Photography: The Collection of Capt. Chesley B. “Sully” Sullenberger
Photography: The Collection of Capt. Chesley B. “Sully” Sullenberger

Another unforgettable flight in Chesley “Sully” Sullenberger’s life took him into the skies above North Texas when he was just 16.

On January 15, 2009, a freezing cold Thursday, US Airways Flight 1549 suffered a bird strike that changed a routine flight into a harrowing emergency. Capt. Chesley “Sully” Sullenberger safely landed the plane on the frigid waters of the Hudson River. The water landing became known as “the Miracle on the Hudson” and Sullenberger became known as a national hero.

But the miracle would have never happened had Sullenberger not learned to fly as a teen in Texas, a story told in the autobiographical Highest Duty: My Search for What Really Matters, which was published in October 2009, just nine months after the momentous US Airways flight. In it Sullenberger recounts another flight that lives vividly in his mind: his first solo, at age 16, one late Saturday afternoon on June 3, 1967, from a grass airstrip in the North Texas town of Sherman.

He’d known he wanted to fly since the age of 5, a desire reinforced every time jet fighters from nearby Perrin Air Force Base would crisscross the sky above his childhood home outside of Denison, Texas. He built his first model  — a replica of Lindbergh’s Spirit of St. Louis — when he was 6 years old. When he was 11, he took he first trip on a plane. When he was 16, he asked his dad for flying lessons and got them from a no-nonsense crop-dusting pilot named L. T. Cook Jr., who had a landing strip on his property in Sherman.

“He saw I was serious about flying and that I had an obvious enthusiasm, despite my low-key demeanor,” Sully writes. “He said he’d charge me six dollars per hour for the airplane. That was the ‘wet rate’ because it included fuel. For his time training me, he asked for another three dollars an hour.” Sully’s parents paid for the airplane, and Sully came up with the instructor’s fee from his job as a church janitor.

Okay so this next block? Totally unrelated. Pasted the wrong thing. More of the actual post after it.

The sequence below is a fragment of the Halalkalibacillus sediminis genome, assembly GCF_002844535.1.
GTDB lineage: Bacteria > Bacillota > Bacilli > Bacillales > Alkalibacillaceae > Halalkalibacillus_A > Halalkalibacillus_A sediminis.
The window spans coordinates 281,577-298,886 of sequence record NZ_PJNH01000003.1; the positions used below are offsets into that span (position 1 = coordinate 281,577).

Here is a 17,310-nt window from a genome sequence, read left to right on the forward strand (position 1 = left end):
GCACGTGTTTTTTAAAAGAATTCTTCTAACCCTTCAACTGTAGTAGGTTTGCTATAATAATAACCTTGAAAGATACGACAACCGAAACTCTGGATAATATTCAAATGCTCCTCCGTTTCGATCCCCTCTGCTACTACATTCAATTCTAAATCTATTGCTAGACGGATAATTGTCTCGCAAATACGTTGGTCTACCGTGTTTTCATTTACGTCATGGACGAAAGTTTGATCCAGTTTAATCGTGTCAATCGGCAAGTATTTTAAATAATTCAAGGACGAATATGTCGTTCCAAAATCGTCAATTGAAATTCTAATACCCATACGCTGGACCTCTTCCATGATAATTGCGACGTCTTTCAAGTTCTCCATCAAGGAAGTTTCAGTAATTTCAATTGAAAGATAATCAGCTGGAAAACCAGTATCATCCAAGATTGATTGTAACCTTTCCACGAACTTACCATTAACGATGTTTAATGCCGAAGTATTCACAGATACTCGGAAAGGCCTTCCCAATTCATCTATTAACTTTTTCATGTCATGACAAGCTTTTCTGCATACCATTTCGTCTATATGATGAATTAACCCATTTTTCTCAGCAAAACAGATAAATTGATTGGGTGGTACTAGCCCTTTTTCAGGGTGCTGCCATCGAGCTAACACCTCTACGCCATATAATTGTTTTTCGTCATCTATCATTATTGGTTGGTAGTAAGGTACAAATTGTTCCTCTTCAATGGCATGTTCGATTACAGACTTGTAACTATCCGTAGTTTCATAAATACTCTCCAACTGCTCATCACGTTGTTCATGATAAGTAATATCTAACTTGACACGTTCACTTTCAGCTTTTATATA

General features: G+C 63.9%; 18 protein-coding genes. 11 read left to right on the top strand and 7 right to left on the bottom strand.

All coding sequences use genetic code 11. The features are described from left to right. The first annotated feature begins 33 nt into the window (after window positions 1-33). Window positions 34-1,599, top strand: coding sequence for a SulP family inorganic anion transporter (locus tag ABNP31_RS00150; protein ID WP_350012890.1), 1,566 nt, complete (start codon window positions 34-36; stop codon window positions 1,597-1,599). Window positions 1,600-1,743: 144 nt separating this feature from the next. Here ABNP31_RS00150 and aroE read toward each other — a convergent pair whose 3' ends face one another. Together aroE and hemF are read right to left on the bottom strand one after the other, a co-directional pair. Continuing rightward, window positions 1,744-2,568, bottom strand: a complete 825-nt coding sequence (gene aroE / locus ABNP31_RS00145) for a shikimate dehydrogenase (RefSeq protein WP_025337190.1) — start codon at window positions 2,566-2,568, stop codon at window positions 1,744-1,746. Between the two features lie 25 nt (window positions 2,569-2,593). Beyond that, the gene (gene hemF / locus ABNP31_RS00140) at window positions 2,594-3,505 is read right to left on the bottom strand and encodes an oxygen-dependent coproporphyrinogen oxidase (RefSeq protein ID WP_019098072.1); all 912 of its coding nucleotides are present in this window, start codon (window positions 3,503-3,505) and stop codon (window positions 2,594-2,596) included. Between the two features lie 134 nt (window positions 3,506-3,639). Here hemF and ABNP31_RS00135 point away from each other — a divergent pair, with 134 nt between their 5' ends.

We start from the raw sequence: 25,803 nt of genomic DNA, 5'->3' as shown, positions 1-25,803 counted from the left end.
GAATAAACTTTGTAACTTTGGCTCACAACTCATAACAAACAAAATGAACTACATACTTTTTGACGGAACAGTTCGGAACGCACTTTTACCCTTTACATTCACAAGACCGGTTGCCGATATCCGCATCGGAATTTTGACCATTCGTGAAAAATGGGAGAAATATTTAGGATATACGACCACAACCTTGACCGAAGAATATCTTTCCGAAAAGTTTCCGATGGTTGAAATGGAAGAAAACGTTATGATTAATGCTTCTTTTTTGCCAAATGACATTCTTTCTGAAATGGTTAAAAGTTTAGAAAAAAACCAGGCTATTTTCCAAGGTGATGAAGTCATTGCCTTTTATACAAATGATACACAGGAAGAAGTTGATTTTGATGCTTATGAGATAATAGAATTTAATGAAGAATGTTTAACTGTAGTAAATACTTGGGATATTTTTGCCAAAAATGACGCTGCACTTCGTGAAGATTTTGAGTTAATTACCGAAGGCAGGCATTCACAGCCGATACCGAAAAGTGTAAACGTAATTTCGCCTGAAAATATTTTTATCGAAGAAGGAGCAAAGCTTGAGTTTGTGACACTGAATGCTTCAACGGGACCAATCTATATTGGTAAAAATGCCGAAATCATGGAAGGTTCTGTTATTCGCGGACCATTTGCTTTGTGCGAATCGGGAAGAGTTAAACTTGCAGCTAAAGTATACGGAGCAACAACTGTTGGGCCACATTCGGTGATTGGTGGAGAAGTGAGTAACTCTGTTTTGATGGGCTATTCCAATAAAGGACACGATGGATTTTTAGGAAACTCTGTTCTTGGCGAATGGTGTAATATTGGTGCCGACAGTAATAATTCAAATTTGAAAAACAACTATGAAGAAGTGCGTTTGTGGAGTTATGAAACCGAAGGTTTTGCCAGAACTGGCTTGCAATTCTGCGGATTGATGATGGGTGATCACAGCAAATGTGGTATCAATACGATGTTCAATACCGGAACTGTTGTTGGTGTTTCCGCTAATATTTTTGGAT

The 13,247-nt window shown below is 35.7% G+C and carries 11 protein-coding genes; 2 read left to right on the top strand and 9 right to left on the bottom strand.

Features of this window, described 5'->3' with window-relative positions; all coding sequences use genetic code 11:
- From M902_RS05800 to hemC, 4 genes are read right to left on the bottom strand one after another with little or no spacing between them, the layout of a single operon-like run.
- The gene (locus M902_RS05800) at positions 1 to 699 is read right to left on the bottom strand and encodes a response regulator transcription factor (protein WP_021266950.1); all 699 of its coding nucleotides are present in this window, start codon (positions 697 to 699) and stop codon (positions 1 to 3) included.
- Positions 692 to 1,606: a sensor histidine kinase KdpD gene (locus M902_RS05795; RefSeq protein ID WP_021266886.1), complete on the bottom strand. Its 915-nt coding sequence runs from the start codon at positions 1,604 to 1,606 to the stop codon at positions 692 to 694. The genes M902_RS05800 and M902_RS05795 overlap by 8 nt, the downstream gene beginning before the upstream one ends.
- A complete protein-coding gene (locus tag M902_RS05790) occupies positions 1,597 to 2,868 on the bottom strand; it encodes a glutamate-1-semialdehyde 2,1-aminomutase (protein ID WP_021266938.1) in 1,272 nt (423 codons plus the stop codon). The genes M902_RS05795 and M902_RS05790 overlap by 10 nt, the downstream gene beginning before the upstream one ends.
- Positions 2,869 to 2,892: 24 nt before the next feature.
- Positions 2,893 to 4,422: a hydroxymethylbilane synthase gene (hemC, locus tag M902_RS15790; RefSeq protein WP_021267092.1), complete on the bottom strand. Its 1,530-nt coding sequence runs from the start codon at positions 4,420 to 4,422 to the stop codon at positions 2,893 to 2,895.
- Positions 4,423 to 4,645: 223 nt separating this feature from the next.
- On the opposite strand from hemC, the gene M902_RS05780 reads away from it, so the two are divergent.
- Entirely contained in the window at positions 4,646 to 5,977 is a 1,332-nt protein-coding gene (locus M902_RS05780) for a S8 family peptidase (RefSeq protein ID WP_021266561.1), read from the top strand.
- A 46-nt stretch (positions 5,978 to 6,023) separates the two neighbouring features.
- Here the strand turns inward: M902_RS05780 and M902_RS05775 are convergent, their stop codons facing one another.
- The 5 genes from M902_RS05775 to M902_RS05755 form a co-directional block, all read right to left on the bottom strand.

Cook would give him 16 lessons of about 30 air minutes each over a couple of months. On June 3, after 10 minutes of flying together, he told Sully to land the plane and hopped out. “OK,” Cook said. “Take it up and land three times by yourself.”

Sully was going to solo.

Finding himself alone at the end of an airstrip for the very first time, he went through everything on his checklist, tightened his hand on the control stick, took a breath, released the brakes, and began his takeoff. “Mr. Cook had told me that I’d be leaving the ground more quickly than I was used to. The reason? The plane was now lighter with him not in it. ...

“Climbing to eight hundred feet above the ground, and then circling the field, I felt an exhilarating freedom. I also felt a certain mastery. After listening, watching, asking questions, and studying hard, I had achieved something. Here I was, alone in the air. ...

“As I flew, it was as if I could hear his voice. Use the rudder to keep the controls coordinated. Even though he wasn’t there in the airplane, his words were still with me.”

The teenager flew over a pond and around a field, the town of Sherman off on his left. But, Sully writes, his goal was not to enjoy the view. “My goal was to do this well enough so that Mr. Cook would let me do it again. ...

Which he did. Sully would go on to fly thousands of hours — almost 20,000 at the writing of the book — during his career. But that first solo experience, which lasted all of 9 minutes, was a “crucial first step.” He reminds readers of another crucial step: “In 1903, Orville Wright’s first flight had traveled a distance of forty yards, had risen twenty feet in the air, and had lasted just twelve seconds.”

At age 16, his aviation career just beginning, Sully had less than eight hours in the air on that day in North Texas. But he had what he needed to go on to put him in the cockpit on that fateful day above the Hudson in New York: “Mr. Cook had given me confidence. He had given me permission to discover that I could get a plane safely into the air and then safely back to the ground. That first solo flight served as confirmation that this would be my livelihood, and my life.”


Quotes from Highest Duty: My Search for What Really Matters, by Chesley B. Sullenberger with Jeffrey Zaslow, copyright 2009, William Morrow (Harper Collins). Find the book on Amazon.

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